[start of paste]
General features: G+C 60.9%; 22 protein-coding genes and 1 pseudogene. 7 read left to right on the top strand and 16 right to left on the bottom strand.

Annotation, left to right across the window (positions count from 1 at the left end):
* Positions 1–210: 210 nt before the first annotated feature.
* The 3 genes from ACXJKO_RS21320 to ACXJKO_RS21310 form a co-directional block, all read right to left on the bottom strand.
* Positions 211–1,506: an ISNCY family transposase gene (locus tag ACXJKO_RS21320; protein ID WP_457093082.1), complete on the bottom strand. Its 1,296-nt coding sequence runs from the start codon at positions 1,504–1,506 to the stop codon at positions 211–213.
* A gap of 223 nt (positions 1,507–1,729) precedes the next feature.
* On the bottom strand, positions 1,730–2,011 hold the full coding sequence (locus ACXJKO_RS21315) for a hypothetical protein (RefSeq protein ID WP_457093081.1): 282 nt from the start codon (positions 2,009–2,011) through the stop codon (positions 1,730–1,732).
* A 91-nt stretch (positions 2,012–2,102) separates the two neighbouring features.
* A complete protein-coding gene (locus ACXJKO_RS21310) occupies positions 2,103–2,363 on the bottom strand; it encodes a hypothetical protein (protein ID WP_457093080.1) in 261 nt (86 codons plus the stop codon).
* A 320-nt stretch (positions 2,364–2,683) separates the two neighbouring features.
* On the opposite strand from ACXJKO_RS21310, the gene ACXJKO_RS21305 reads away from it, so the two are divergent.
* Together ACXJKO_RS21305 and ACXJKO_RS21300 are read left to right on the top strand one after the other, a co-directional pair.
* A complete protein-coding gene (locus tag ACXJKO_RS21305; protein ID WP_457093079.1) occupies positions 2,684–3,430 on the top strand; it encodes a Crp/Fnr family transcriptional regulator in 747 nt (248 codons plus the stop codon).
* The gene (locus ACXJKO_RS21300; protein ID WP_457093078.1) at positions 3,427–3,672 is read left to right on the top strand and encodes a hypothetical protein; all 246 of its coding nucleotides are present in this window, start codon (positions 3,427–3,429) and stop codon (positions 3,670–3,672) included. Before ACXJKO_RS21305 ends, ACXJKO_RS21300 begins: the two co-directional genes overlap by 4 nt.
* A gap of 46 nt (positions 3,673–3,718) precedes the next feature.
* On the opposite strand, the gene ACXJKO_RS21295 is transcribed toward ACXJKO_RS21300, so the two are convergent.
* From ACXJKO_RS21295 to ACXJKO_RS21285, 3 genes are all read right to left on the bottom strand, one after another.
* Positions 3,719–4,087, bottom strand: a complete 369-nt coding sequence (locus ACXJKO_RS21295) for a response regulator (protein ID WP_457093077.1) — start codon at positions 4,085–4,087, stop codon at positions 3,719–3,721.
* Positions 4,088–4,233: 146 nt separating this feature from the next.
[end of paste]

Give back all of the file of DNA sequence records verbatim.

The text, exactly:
General features: G+C 60.9%; 22 protein-coding genes and 1 pseudogene. 7 read left to right on the top strand and 16 right to left on the bottom strand.

Annotation, left to right across the window (positions count from 1 at the left end):
* Positions 1–210: 210 nt before the first annotated feature.
* The 3 genes from ACXJKO_RS21320 to ACXJKO_RS21310 form a co-directional block, all read right to left on the bottom strand.
* Positions 211–1,506: an ISNCY family transposase gene (locus tag ACXJKO_RS21320; protein ID WP_457093082.1), complete on the bottom strand. Its 1,296-nt coding sequence runs from the start codon at positions 1,504–1,506 to the stop codon at positions 211–213.
* A gap of 223 nt (positions 1,507–1,729) precedes the next feature.
* On the bottom strand, positions 1,730–2,011 hold the full coding sequence (locus ACXJKO_RS21315) for a hypothetical protein (RefSeq protein ID WP_457093081.1): 282 nt from the start codon (positions 2,009–2,011) through the stop codon (positions 1,730–1,732).
* A 91-nt stretch (positions 2,012–2,102) separates the two neighbouring features.
* A complete protein-coding gene (locus ACXJKO_RS21310) occupies positions 2,103–2,363 on the bottom strand; it encodes a hypothetical protein (protein ID WP_457093080.1) in 261 nt (86 codons plus the stop codon).
* A 320-nt stretch (positions 2,364–2,683) separates the two neighbouring features.
* On the opposite strand from ACXJKO_RS21310, the gene ACXJKO_RS21305 reads away from it, so the two are divergent.
* Together ACXJKO_RS21305 and ACXJKO_RS21300 are read left to right on the top strand one after the other, a co-directional pair.
* A complete protein-coding gene (locus tag ACXJKO_RS21305; protein ID WP_457093079.1) occupies positions 2,684–3,430 on the top strand; it encodes a Crp/Fnr family transcriptional regulator in 747 nt (248 codons plus the stop codon).
* The gene (locus ACXJKO_RS21300; protein ID WP_457093078.1) at positions 3,427–3,672 is read left to right on the top strand and encodes a hypothetical protein; all 246 of its coding nucleotides are present in this window, start codon (positions 3,427–3,429) and stop codon (positions 3,670–3,672) included. Before ACXJKO_RS21305 ends, ACXJKO_RS21300 begins: the two co-directional genes overlap by 4 nt.
* A gap of 46 nt (positions 3,673–3,718) precedes the next feature.
* On the opposite strand, the gene ACXJKO_RS21295 is transcribed toward ACXJKO_RS21300, so the two are convergent.
* From ACXJKO_RS21295 to ACXJKO_RS21285, 3 genes are all read right to left on the bottom strand, one after another.
* Positions 3,719–4,087, bottom strand: a complete 369-nt coding sequence (locus ACXJKO_RS21295) for a response regulator (protein ID WP_457093077.1) — start codon at positions 4,085–4,087, stop codon at positions 3,719–3,721.
* Positions 4,088–4,233: 146 nt separating this feature from the next.